(Reuters) - England’s Premier League said on Thursday its shareholders had unanimously agreed to a broadcast deal in China for the 2020-21 season with digital media platform Tencent. Financial terms were not disclosed for the deal, which replaces a $700 million contract with Chinese retail group Suning’s PPLive Sports International that was terminated this month.
The league confirmed that viewers in China will be able to watch all 372 remaining league matches on Tencent’s streaming and news platforms.
“We are excited to have agreed this partnership with Tencent ensuring our supporters in China can enjoy following Premier League action throughout this season,” Premier League chief executive Richard Masters said.
“We and our clubs have an extremely passionate fanbase in China and are looking forward to working with the team at Tencent to engage with fans in new ways over the coming season.”
Tencent will broadcast half of all the matches available for free in China, with the remaining fixtures available via a membership service.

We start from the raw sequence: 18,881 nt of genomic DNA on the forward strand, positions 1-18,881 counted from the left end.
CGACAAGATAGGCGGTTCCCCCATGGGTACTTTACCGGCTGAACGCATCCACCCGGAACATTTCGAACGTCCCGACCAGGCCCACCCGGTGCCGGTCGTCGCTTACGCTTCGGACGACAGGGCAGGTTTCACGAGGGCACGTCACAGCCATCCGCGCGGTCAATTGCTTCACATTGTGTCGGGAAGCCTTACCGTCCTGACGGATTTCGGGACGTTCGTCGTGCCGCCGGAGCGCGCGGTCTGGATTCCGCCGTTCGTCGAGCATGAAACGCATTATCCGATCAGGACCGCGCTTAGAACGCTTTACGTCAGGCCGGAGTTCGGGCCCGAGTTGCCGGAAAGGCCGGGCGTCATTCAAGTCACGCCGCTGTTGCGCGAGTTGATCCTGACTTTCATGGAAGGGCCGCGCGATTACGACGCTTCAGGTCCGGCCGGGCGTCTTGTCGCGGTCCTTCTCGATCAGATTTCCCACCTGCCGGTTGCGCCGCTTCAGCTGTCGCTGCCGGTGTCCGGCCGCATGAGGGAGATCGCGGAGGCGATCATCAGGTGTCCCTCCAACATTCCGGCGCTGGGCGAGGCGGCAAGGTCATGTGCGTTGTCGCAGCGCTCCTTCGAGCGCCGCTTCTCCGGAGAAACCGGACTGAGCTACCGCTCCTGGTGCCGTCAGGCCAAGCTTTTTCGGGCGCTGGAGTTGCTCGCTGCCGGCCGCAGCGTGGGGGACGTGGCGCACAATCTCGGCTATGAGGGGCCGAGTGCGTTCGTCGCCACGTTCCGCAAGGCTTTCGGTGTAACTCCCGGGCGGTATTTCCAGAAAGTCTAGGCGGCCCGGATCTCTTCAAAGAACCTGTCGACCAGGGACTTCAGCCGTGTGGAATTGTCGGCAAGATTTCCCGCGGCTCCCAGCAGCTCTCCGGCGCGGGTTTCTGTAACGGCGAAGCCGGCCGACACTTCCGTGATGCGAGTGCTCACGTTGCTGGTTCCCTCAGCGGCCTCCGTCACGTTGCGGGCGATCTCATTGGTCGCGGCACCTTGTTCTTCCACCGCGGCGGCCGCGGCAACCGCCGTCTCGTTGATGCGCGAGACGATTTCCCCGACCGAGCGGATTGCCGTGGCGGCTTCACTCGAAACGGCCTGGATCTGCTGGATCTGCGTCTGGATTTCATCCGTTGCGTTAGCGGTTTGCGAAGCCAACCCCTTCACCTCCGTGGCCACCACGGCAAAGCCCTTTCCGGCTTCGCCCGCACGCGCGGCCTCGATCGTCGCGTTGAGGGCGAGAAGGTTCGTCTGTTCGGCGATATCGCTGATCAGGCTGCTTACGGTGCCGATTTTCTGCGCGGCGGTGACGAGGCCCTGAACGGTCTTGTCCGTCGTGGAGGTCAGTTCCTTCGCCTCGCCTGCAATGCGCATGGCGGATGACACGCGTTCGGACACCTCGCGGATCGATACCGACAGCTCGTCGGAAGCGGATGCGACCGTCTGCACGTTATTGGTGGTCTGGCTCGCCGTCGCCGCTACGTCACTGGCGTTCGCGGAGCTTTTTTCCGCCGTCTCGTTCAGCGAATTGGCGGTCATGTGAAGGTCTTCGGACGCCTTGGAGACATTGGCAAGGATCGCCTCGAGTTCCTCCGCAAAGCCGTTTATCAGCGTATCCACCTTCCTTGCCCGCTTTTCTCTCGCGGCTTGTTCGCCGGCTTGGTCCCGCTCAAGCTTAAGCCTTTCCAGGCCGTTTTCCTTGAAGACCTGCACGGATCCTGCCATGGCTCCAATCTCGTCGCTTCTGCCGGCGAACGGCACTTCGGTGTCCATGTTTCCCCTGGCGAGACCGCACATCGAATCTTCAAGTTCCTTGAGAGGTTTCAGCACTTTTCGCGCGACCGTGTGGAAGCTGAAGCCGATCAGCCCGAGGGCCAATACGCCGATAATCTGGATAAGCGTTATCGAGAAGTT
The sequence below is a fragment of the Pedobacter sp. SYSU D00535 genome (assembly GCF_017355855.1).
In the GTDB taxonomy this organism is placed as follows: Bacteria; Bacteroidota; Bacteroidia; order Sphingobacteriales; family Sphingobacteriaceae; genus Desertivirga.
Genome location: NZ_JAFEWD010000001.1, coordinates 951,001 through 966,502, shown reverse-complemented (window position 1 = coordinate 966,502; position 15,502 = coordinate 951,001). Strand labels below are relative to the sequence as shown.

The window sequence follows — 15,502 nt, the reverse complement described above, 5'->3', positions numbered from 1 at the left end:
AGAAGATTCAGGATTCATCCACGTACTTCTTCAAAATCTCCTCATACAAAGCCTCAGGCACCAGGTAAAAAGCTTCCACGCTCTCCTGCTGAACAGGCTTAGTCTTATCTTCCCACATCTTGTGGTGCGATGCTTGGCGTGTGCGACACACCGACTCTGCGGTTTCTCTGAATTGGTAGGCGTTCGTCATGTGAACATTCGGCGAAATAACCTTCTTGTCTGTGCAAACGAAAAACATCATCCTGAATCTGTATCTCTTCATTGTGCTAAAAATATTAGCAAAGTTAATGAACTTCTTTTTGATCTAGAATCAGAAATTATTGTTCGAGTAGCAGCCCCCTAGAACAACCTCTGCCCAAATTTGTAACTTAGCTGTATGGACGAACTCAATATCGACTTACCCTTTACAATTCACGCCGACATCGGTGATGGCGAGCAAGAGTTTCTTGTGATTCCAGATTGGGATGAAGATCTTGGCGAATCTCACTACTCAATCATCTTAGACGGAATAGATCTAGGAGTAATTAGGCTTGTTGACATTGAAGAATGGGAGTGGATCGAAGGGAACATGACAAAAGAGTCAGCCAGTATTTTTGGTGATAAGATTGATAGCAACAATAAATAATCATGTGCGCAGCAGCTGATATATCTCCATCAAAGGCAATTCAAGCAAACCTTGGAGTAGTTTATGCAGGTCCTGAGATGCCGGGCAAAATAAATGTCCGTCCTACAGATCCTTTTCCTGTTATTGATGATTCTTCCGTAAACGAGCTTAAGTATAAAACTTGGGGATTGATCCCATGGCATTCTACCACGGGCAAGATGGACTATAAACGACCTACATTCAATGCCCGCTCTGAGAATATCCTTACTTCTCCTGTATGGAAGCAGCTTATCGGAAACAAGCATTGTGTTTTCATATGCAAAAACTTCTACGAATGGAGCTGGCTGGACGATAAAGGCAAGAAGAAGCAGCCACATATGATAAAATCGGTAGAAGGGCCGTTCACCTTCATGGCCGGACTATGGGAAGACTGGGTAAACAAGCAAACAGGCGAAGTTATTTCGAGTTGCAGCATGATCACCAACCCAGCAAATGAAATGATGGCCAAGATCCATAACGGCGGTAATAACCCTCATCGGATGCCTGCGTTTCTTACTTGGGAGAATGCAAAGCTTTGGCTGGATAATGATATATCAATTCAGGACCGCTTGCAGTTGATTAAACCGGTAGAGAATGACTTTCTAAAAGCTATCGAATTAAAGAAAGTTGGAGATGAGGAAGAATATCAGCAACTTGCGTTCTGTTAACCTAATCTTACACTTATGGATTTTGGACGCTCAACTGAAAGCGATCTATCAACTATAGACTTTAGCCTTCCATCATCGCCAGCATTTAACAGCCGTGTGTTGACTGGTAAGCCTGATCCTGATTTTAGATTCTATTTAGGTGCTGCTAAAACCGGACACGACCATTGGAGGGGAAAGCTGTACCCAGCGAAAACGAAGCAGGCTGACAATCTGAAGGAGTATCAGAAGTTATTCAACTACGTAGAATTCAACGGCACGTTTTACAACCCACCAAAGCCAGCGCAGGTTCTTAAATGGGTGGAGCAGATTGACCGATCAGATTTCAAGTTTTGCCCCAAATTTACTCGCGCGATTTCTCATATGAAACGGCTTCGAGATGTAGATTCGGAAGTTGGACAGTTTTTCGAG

“In collaboration with the Premier League, Tencent Sports hopes to leverage its platforms and technology to bring the drama of Premier League matches to fans and share with them the passion and excitement of football,” Tencent Sports general manager Ewell Zhao said.
The league’s previous deal with PPLive was struck during the peak of Chinese interest in international football and was due to expire in 2022.
The partnership ended abruptly after the Daily Mail newspaper reported that the Chinese broadcasters had withheld payments due to the league in March.
The new agreement with Tencent will help Premier League clubs offset some of the financial losses caused by the COVID-19 outbreak, which forced matches to be suspended for several months before the 2019-20 season resumed in June without spectators.
The league said it would continue to explore opportunities for free-to-air broadcast coverage in China for the current season.
Reporting by Hardik Vyas in Bengaluru; Editing by Alexander Smith and Mark Potter
Our Standards: The Thomson Reuters Trust Principles.